Sometimes you make something that forces you to slow down. For me that normally involves baking and I love it. You can’t rush yeast, a cake needs time, dough wants methodical kneading, pastry asks for, well, everything.
So I saw this recipe on Smitten Kitchen and while I am not the greatest fan of zucchini I needed to make it instantly. What I didn’t realise was it was going to force me to go slow and follow a number of steps. I am, in reality, a much more ‘bung it all in and hope for the best’ cook.
It’s based on a Julia Child recipe and while I own her voluminous Mastering the Art of French Cooking Volumes 1 and 2 I have never cooked from them. So I was, in effect, uninitiated.
You have no choice but to slow down but I was making it for dinner so didn’t want to slow down and got a bit cranky with the whole thing. Salting zucchinis, par-boiling rice, slowly sweating off onions, it doesn’t sound like much but for a weeknight #everyfuckingnight it was frustrating.
But dagnammit it tasted out of this world which annoyed me even more (and everyone except Felix inhaled it). So my advice is definitely make it but go into it with patience, a willingness to wash up a lot and the knowledge you will be handsomely rewarded.
When you’re groaning at having to make dinner again make this.
If you’re not already, follow me at Instagram, search the hashtag #everyfuckingnight and you will see a feed of the dinners I am cooking my boys.
This dinner is solely thanks to my dear friend S who knows the best places to have dinner, always checks in on me and is breeding olympians. She’s made this as the kids meal on two occasions we’ve been over for dinner – the second time because they all loved it the first.
It’s a dinner standard in her house and will now be in ours.
Thursday’s radio spot saw me veer away from the sweets (quelle horror!) to show a steady course to one of my go-to one pan roasts. The big tip here is to have a rare moment of organisation when you buy your chicken pieces. Throw them in a snap-lock bag with the marinade before poping them in the freezer. It means on the night you’re going to have it all you need do is defrost the chicken, toss with the potatoes and roast. As my friend Beth says, BANG.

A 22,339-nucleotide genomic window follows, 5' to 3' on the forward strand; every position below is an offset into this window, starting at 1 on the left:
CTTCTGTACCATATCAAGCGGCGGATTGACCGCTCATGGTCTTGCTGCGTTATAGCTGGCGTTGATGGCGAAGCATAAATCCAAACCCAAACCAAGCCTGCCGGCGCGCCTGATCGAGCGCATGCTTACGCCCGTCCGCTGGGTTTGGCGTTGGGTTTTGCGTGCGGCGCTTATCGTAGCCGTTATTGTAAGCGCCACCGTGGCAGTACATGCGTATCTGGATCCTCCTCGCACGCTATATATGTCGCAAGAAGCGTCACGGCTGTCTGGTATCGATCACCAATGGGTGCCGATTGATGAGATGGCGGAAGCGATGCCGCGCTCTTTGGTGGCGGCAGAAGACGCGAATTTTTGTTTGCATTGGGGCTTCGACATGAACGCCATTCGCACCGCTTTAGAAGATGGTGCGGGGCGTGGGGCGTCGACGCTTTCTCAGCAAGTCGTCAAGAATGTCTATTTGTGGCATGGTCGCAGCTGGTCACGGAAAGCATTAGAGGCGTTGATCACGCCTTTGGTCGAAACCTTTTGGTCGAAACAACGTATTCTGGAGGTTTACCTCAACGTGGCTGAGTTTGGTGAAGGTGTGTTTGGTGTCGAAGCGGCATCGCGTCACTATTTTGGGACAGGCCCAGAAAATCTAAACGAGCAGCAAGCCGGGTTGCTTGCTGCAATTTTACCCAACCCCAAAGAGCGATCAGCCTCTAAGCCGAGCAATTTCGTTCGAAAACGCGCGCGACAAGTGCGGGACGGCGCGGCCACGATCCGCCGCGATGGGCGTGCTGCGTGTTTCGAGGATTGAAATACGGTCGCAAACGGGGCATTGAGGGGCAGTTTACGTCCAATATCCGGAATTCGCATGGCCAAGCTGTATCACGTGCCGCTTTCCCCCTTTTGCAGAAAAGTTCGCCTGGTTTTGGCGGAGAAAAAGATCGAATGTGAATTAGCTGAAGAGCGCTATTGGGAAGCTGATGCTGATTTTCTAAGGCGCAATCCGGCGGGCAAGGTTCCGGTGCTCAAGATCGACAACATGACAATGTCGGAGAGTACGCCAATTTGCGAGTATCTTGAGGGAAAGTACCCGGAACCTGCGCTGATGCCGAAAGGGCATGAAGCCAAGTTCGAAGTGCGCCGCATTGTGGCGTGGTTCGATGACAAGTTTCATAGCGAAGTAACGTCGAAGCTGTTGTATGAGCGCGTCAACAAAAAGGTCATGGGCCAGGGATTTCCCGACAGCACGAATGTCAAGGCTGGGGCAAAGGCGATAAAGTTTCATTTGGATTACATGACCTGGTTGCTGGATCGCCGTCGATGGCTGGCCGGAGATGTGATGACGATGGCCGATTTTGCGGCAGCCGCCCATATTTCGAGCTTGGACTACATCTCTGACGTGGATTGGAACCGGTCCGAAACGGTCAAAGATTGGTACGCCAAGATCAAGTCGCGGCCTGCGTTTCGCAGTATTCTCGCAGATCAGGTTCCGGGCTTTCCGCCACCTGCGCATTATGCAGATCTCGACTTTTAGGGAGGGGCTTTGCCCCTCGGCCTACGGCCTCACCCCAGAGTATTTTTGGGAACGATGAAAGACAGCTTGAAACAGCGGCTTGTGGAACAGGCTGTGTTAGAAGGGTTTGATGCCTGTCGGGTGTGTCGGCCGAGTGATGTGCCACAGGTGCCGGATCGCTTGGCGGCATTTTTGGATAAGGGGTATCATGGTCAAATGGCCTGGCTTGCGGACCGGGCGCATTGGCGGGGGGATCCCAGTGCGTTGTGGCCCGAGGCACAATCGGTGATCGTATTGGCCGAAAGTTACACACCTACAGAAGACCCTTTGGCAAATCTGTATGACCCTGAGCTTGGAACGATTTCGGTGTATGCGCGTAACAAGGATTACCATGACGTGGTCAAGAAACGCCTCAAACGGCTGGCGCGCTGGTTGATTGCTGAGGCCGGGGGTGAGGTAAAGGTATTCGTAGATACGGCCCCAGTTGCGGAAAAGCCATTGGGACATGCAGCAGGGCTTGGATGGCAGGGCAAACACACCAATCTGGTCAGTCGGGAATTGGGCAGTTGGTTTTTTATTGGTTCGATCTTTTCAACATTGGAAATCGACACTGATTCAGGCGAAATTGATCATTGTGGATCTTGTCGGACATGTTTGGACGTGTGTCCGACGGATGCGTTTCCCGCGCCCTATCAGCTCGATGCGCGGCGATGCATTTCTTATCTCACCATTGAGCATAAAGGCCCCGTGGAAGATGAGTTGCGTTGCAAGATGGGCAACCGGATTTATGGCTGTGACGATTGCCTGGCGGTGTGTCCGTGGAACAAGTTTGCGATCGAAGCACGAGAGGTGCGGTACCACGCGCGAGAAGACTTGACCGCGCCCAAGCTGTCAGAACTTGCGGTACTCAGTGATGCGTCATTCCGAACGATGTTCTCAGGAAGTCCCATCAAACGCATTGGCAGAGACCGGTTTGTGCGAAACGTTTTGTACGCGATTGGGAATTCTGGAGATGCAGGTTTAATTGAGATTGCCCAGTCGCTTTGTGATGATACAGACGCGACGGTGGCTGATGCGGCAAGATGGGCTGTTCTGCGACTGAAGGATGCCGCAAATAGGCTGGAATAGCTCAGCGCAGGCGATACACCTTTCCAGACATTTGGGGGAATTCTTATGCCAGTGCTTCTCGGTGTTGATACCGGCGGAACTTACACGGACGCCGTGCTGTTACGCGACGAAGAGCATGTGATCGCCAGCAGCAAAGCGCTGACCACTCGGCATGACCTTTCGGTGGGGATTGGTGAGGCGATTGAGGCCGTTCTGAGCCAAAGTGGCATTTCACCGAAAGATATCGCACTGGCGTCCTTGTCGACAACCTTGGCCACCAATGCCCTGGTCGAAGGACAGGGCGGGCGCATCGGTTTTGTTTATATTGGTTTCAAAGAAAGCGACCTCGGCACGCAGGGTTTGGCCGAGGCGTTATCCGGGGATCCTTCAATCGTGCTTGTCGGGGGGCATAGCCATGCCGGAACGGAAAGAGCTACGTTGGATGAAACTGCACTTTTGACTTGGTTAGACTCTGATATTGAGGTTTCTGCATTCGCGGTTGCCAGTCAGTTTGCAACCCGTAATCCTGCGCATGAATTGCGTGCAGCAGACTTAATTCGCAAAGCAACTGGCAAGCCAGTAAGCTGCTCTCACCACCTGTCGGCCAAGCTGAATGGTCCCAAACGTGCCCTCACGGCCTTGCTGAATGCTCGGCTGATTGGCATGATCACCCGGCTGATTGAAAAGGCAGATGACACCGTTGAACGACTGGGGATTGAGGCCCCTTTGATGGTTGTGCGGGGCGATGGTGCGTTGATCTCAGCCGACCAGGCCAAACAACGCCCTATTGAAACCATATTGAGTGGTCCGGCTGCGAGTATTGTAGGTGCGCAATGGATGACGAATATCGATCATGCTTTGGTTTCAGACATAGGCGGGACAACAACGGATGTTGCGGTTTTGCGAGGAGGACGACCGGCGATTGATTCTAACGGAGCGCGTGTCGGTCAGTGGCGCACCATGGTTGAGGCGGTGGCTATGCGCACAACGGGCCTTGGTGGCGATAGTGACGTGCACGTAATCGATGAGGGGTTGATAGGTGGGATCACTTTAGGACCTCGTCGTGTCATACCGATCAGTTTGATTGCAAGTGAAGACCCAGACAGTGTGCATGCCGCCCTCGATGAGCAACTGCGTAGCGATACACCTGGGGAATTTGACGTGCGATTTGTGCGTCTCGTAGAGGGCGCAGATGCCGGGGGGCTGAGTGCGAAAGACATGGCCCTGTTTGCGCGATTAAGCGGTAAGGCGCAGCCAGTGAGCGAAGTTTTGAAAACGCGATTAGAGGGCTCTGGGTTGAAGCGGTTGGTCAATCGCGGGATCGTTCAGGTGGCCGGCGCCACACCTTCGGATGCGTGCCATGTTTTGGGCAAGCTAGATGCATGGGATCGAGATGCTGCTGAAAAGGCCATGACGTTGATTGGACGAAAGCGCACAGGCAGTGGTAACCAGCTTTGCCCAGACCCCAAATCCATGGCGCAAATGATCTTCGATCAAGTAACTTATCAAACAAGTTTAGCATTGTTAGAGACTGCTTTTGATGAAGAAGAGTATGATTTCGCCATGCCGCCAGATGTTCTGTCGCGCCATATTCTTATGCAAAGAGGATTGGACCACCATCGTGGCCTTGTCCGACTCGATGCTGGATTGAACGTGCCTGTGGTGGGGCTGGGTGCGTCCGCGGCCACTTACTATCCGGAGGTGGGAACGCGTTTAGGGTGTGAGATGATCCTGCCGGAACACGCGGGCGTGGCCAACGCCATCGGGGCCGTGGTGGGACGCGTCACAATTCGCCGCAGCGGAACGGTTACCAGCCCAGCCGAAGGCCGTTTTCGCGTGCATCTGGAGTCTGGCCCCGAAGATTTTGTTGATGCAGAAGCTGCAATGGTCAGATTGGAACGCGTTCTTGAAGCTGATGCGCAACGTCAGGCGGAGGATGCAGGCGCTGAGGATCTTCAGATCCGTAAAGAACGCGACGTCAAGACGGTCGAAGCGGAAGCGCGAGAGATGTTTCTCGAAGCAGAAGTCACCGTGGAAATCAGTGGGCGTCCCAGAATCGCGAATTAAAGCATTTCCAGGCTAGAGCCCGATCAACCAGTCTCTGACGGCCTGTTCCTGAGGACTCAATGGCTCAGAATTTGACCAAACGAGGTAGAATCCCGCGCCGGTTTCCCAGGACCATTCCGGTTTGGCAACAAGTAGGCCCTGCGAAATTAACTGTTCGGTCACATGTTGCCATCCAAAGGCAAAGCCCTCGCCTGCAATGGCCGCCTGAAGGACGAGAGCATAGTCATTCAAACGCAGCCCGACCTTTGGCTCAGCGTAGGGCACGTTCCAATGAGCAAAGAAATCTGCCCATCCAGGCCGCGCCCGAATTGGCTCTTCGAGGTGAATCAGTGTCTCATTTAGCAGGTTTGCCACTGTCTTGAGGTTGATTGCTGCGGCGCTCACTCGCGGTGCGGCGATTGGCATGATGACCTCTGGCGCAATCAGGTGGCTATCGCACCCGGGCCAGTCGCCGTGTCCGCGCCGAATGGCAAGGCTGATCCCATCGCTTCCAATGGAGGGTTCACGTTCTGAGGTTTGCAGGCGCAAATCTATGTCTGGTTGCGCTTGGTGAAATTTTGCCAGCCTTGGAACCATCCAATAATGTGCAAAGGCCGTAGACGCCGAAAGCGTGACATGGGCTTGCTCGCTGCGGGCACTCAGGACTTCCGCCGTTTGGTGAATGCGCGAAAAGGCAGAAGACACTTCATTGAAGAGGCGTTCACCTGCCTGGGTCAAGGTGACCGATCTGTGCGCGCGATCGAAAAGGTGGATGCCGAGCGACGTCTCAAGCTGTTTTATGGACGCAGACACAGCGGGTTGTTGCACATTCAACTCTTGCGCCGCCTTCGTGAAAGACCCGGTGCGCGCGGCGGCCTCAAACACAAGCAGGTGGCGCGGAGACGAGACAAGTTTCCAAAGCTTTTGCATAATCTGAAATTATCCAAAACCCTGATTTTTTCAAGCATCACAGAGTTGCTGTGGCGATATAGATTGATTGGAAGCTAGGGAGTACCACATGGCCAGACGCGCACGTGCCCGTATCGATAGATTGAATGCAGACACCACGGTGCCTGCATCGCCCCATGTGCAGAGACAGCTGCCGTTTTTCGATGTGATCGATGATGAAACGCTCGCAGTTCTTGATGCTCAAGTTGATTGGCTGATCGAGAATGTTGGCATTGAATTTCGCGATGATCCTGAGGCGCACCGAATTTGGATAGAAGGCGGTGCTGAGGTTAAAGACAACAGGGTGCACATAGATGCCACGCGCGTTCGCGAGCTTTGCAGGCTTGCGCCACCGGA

One pot wonder
1kg chicken pieces (drumsticks, wings, pieces that are on the bone)
one lemon, cut into chunks
few lugs olive oil
a handful mix of fresh herbs (eg tarragon, sage, parsley, thyme)
4 garlic cloves, slightly crushed but skins still on
one onion, cut into chunks
heaped dessert spoon of dijon mustard
good pinch of salt and a healthy grind of pepper
6 potatoes, cut into wedges
Combine the chicken with the marinade in a bowl or large snap-lock back and combine thoroughly
Marinate for a long as you’ve got – ideally a couple of hours at least
Preheat your oven to 180C
Tip the chicken pieces and potatoes into a baking dish and toss together, add a few more lugs of olive oil if everything’s not getting nicely coated with the marinade. You could probably sprinkle over some more salt and pepper here as well.
Bake for about an hour or until everything is nice and golden with some crispy bits and charred bits and basically a pan of ridiculous goodness.
Dumplings make everything better. That’s it really. I had a complete brain fart the other week but a dumplings session with Woogs, Sarah and the world righted itself toot sweet.
And don’t be nervous about working with the gow gee wrappers, they are remarkable robust and if sealing them with the little fancy folds is too intimidating then just moisten the edges fold the pastry over and voila, gorgeous half moons of goodness.
Now, what follows is two recipes for you. The first is the one I have always used in the past, the other from Adam Liaw, winner of Season 2 of MasterChef Australia. I made this on the weekend and think it worth including here. The flavour is a lot more delicate and look, it’s just so easy.